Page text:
Venice to Siena

Old Apr 16th, 2016, 08:54 AM
  #41  
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Perfect!

I do have my International DL.... Just looked up the SR222 and looks exactly what we are looking for. Printing out directions from Google just in case. And if we're just too exhausted well take the direct rout and hit SR222 on way back. Thank you all so much!!
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Old Apr 16th, 2016, 09:33 AM
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If we're tired, we prefer secondary roads. For us, less pressure to keep up with traffic, fewer trucks, easier to stop to get out and stroll around... less stress overall.

"Printing our directions from Google..." Google is good for general directions but not always accurate or comprehensive in the details. I would also buy/take a paper map (Touring Club Italiano, Michelin). Paper maps are very helpful when planning excursions to see the big picture and note other things on your routes that might be worth a detour. We also bring a portable GPS device from home. Many just use their cellphones.
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Old Apr 16th, 2016, 10:54 AM
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Online, the Michelin maps still list the SR222 as the SS222, so watch out for that, especially if you are using paper maps or printouts in combination with a GPS-type device where you plug in directions. (And don't misspell it as I frequently do, thinking the "new" name begins SP rather than SR!)

However,what I am really here to say is that if you have never driven in rural Italy, going by road numbers can turn out to be quite difficult, because the signs that one sees when behind the wheel are signs poining the way to towns, not how to stay on numbered roads. That is to say, if you want to go from Florence to Siena taking the scenic route through the Chianti hills, you are much more likely to a sign pointing to "Ponte e Ema" rather than "SR222".

So I think it is very helpful to have a look at a map and taken note of the names of the small towns that you will be traveling through to get to destinations along the SR222. (Having said all that, it is possible that the local tourist boards have now put up lots of signs identifying the SR222, because it is the scenic route most visitors are looking for specifically).
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Old Apr 16th, 2016, 11:52 AM
  #44  
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Thank you Jean and Sandra. Very helpful and noted.

We will def have our gps on the phone but wanted paper directions too just in case. I'll check out the Michelin maps as well.
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Old Apr 16th, 2016, 12:17 PM
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I like maps by Touring Club Italiano for Italy. They also publish very nice guidebooks in their "Authentic" series. "Authentic Tuscany," "Authentic Emilia Romagna," "Umbria Heritage," etc., although several editions haven't been updated. On Amazon, TCI's map of Tuscany is a more recent version than Michelin's.
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Old Apr 16th, 2016, 03:59 PM
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I am a map hound. I love a great map. I also work in the graphic arts. I found TCI maps for Tuscany useless. I never liked Michelin, either.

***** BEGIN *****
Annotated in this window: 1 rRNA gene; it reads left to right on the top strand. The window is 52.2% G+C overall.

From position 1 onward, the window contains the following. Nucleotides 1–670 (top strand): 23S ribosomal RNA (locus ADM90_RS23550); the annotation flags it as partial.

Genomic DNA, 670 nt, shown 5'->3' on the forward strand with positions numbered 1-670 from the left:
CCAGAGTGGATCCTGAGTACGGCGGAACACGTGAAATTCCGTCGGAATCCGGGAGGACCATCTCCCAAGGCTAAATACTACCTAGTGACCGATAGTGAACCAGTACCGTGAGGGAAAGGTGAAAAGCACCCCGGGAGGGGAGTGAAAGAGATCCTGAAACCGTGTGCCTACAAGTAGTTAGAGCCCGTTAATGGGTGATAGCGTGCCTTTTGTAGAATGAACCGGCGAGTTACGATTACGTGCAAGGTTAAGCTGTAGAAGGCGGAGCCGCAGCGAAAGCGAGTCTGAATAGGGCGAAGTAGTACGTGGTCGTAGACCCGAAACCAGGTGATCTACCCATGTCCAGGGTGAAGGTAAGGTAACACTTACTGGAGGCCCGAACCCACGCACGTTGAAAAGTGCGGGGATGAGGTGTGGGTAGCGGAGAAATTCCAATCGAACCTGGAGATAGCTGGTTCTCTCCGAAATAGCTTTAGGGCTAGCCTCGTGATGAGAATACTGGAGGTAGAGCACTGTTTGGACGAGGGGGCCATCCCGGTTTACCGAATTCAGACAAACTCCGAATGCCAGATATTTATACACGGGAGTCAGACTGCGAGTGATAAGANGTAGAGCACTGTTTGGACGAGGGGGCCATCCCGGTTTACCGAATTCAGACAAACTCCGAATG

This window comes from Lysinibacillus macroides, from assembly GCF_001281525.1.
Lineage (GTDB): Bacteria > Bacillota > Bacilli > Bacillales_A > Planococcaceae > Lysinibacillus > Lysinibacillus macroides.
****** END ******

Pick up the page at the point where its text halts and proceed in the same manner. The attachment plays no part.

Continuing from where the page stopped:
There is a way to make your own maps using Google and Aaron Cheng's software, but it's complicated.

If you're using GPS, I'd be surprised if "SR222" does not appear on your GPS screen while you are driving on it.

Even before GPS, I found the SR222 very easy to follow. I ended up relying solely on road signage my first time, and everything worked out just fine.
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Old Apr 16th, 2016, 05:30 PM
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Sandralist's point is so well taken...we are so accustomed to watching for highway numbers in North America, but when confronted with signs that have no numbers visible on them, it's very comforting to know what towns are along the way to your destination.
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Old Apr 16th, 2016, 05:37 PM
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keithman,

I was flagging a problem with the Michelin maps (at least online), not recommending them. But I do think you need an overall recent paper map and not just relying on GPS or eyeballing to get from Florence to Siena, however you go.

What's been on my mind looking at your itinerary is where you are going to get food after you land in Venice -- unless you are the kinds of people who can go until 8pm without food other than snacks. Might sound odd and too complicated, but what I might do is park my luggage in the train station storage upon arrival in Florence and walk to the San Lorenzo market for a very quick lunch. New food court upstairs/traditional market below (although you need to wade past the clothes sellers first).

Otherwise, along your route from 9am to 8pm you'll find industrial food at the Mestre train station, industrial food on the train (even Italo lines), industrial food in the Florence train station itself, and then varying chances at good local food in the Chianti towns depending on when you hit the road. Real restaurants/trattorie serve until 2.15 latest, after 4pm you will find shops where you can get cheese, fruits, etc. Bars/cafes generally serve microwaved food & sandwiches continuously. Gelato is not totally without nutritional value.
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